The hyomandibula, commonly referred to as hyomandibular [bone] (Latin: os hyomandibulare, from Greek: hyoeides, "upsilon-shaped" (?), and Latin: mandibula, "jawbone") is a set of bones that is found in the hyoid region in most fishes. It usually plays a role in suspending the jaws and/or operculum (teleostomi only). It is commonly suggested that in tetrapods (land animals), the hyomandibula evolved into the columella (stapes).
In jawless fishes a series of gills opened behind the mouth, and these gills became supported by cartilaginous elements. The first set of these elements surrounded the mouth to form the jaw. There are ample evidences that vertebrate jaws are homologous to the gill arches of jawless fishes. The upper portion of the second embryonic arch supporting the gill became the hyomandibular bone of jawed fishes, which supports the skull and therefore links the jaw to the cranium.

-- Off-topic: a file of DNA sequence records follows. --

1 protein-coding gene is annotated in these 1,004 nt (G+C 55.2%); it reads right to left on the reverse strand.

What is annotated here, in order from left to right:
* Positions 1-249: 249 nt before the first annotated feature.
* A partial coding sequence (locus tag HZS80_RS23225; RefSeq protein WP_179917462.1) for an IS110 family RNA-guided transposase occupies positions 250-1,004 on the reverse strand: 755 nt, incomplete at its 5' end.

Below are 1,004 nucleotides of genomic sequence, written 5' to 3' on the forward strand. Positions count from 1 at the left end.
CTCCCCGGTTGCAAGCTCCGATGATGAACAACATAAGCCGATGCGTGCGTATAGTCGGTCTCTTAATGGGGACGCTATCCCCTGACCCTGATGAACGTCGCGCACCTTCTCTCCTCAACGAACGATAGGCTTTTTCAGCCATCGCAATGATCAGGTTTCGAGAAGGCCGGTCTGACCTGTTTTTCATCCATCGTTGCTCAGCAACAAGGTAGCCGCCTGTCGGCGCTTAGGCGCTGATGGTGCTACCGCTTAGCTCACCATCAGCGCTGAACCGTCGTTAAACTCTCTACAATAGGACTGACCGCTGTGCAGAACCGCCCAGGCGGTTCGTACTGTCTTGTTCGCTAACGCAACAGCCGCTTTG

When vertebrates found their way onto land, the hyomandibula, with its location near the ear, began to function as a sound amplifier beside its function to support the skull. As evolution later attached the cranium of terrestrial vertebrates to the rest of the skull, the hyomandibula lost its supportive function and became an interior organ, the stapes, and thus its secondary function had become its primary function.